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The Spokesman-Review Newspaper The Spokesman-Review

Wednesday, October 16, 2019  Spokane, Washington  Est. May 19, 1883
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Dr. Zorba Paster: Reader takes issue with breastfeeding stance

By Dr. Zorba Paster For The Spokesman-Review

Dear Doc: Not everyone can and not everyone wants to breast feed. Please stop with your hawkish advice. It is a choice. My choice. Until you have struggled with this – which biologically is impossible for you – you can’t empathize.

Please stop preaching about what you do not know. Thank you. – A.Y., from New York

Dear A.Y.: Point taken. I bet “thank you” wasn’t really first on your mind when you wrote your salutation. But I’ll take the thanks anyway.

First off, you are right. I’ve heard some people call the lactation specialists the “lactation Nazis” because they are so strident on breast feeding. We’ve come a long way since the dark ages when I was in medical school. In those days, we were told that bottle-fed babies gained weight faster (true) and thus were healthier (false). Every mom was given a wonderful kit filled with goodies – among them different formulas.

As of now, 89 percent of women who give birth have tried breast feeding, with 50 percent still doing so to some degree at 6 months. If you look at exclusively breast fed babies, the number is lower at 6 months, 26 percent. That is so much better than it used to be.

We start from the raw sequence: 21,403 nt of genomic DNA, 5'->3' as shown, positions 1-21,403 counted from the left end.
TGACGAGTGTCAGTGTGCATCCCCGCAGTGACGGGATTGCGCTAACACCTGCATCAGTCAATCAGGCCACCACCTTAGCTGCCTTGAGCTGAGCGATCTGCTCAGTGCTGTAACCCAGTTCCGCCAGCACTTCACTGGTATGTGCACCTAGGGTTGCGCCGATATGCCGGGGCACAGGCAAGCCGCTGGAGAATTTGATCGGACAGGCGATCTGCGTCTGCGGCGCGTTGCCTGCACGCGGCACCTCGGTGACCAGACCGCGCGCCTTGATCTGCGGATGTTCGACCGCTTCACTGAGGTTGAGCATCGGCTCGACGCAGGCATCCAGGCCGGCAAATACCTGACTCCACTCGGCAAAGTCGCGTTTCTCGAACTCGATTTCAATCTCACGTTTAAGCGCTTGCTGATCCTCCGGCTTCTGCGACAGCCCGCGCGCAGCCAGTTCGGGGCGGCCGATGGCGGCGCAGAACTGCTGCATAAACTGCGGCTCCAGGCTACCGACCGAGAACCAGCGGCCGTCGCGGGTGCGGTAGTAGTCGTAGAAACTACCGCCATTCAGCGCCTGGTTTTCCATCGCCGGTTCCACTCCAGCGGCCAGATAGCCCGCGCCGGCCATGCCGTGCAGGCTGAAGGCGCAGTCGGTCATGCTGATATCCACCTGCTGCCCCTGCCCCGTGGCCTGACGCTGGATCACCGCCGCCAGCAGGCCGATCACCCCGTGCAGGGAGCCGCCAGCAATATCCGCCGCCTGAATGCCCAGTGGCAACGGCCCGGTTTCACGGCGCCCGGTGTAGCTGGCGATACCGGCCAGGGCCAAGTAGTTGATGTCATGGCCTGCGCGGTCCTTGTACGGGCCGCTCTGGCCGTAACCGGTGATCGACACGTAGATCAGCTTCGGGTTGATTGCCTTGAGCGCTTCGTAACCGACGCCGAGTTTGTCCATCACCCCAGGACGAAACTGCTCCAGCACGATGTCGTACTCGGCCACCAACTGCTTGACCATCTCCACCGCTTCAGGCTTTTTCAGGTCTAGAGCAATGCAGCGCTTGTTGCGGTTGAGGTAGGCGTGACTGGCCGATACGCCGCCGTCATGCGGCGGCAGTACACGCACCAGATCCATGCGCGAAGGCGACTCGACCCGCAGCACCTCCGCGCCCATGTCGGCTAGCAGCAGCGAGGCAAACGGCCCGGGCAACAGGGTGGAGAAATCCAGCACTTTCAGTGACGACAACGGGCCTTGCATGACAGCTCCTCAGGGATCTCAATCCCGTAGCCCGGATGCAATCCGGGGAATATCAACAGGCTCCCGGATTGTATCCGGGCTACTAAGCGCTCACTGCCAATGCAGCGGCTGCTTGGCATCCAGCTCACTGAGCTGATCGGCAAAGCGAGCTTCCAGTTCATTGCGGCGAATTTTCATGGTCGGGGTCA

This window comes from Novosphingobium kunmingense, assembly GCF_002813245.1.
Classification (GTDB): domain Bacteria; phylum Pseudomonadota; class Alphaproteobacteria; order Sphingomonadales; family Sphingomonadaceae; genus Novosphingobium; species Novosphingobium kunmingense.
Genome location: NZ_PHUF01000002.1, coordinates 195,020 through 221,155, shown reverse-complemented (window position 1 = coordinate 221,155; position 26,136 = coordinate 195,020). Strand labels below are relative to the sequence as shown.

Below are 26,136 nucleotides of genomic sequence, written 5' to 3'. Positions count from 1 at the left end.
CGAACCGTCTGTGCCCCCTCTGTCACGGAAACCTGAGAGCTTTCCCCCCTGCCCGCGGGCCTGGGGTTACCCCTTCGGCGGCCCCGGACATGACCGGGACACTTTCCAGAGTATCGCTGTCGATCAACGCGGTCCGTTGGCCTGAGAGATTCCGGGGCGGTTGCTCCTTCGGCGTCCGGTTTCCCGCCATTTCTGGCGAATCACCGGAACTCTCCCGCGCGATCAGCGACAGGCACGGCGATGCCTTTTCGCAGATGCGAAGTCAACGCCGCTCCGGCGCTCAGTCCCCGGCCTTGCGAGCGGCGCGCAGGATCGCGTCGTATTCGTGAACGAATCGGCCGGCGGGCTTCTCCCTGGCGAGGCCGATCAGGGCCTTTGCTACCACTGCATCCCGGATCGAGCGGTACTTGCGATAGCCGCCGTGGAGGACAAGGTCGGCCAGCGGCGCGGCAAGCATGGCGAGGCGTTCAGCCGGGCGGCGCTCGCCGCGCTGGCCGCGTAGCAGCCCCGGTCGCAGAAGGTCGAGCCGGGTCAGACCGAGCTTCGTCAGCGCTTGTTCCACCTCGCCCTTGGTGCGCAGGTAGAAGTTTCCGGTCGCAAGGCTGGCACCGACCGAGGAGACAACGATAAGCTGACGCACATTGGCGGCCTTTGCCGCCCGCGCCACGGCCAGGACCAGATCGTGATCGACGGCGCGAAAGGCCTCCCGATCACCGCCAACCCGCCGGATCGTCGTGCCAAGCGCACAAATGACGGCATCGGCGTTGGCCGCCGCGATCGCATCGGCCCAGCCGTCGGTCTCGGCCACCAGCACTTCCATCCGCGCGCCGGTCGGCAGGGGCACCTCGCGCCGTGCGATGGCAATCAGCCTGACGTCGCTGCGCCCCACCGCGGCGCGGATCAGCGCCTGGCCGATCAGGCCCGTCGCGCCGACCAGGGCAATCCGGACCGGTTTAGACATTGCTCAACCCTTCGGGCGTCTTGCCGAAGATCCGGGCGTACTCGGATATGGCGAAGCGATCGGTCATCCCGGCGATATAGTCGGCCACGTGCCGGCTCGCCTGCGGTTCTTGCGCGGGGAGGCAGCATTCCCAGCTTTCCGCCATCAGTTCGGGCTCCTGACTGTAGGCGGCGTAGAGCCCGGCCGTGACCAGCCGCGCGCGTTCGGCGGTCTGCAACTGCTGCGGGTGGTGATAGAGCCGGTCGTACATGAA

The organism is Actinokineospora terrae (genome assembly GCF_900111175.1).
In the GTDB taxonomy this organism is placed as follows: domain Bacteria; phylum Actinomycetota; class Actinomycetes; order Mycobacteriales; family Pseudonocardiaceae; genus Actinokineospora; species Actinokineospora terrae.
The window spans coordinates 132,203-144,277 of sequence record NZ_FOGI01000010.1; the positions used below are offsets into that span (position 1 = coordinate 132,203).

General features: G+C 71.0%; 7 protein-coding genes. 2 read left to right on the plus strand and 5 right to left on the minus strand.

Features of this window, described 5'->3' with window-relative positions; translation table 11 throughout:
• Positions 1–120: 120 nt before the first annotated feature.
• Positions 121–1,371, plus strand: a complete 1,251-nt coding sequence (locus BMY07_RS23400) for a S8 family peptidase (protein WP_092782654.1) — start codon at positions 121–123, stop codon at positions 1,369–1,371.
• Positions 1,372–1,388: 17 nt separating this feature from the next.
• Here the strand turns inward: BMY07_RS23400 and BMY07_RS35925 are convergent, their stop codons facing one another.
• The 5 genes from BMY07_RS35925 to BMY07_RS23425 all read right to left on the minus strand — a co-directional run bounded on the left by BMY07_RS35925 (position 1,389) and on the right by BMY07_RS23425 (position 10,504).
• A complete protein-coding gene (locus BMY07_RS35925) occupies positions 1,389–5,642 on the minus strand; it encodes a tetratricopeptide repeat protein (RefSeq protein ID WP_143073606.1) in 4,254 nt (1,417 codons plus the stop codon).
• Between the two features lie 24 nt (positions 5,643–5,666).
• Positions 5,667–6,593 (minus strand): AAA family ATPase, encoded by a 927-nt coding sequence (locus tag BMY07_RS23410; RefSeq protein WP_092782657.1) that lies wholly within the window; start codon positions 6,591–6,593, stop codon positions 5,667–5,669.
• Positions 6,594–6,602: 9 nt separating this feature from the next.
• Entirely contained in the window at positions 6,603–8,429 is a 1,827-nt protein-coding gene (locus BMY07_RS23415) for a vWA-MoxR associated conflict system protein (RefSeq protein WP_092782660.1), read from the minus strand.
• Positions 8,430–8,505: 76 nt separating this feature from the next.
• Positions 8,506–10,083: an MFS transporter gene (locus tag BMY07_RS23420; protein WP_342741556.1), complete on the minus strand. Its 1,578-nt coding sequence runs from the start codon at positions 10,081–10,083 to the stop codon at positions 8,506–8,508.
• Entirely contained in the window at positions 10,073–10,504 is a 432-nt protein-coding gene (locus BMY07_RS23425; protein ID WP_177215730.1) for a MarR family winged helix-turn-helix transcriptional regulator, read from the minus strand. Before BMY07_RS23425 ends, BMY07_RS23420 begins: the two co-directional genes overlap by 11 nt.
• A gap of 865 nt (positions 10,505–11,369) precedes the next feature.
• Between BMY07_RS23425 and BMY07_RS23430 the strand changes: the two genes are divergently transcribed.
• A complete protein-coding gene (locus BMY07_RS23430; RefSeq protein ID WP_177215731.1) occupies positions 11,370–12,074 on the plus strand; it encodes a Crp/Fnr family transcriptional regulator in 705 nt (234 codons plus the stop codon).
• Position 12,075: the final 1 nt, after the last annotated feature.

Now, on to your point. Yes, it is your choice. Absolutely. And we have gone to the extreme of implying that moms who don’t want to or cannot breast feed are somehow “bad moms.” That is absolutely not the case.

Have we gone to the extreme? Perhaps in some ways, but not in others. If you want to encourage breast feeding because you think it’s better for the baby, then you have to take a stand, even if that stand bothers some people. This is not a wishy-washy thing.

As for your comment on being able to “empathize,” that goes for lots of things I talk about – lung cancer, stroke, having a child with autism. I don’t have personal knowledge with any of those things, including end-of-life issues. I’ve helped my mom and dad and Penny’s mom through the end stage of life, but that isn’t the same as being on death’s doorstep myself.

Still, even with those caveats, I think we humans can, with the right compassionate attitude, empathize with others. Empathy is a basic human emotion – it doesn’t require you to have the same problem, it just requires you to talk from your heart. If I offended you with my stand, then please take this as a deep heartfelt apology.

Dear Doc: Is it possible to be allergic to chocolate? It stinks. – D.J. from Jacksonville, Florida

Dear D.J.: Yes, being allergic to chocolate does stink. But before you decide you can’t eat anything of the sweet stuff, you might experiment. All candies, all cakes, all cookies are not the same. It might not be the chocolate but the other stuff that’s in these confections. I’ve had patients who can consume some candies and pastries but not others. They can wolf down fudge brownies but not chocolate eclairs.

So before you go to an allergist, experiment yourself. But a caveat first: If you’ve had a full-blow reaction – hives, shortness of breath, a feeling in your chest, sweats and fainting – don’t try experimentation. See an allergist. With a bit of luck, you might find you can eat that “death by chocolate” cake, but maybe not a Snickers (which, by the way, contains peanuts, a common allergen). Stay well.

Dr. Zorba Paster is a family physician and host of the public radio program “Zorba Paster on Your Health.” He can be reached at askzorba@

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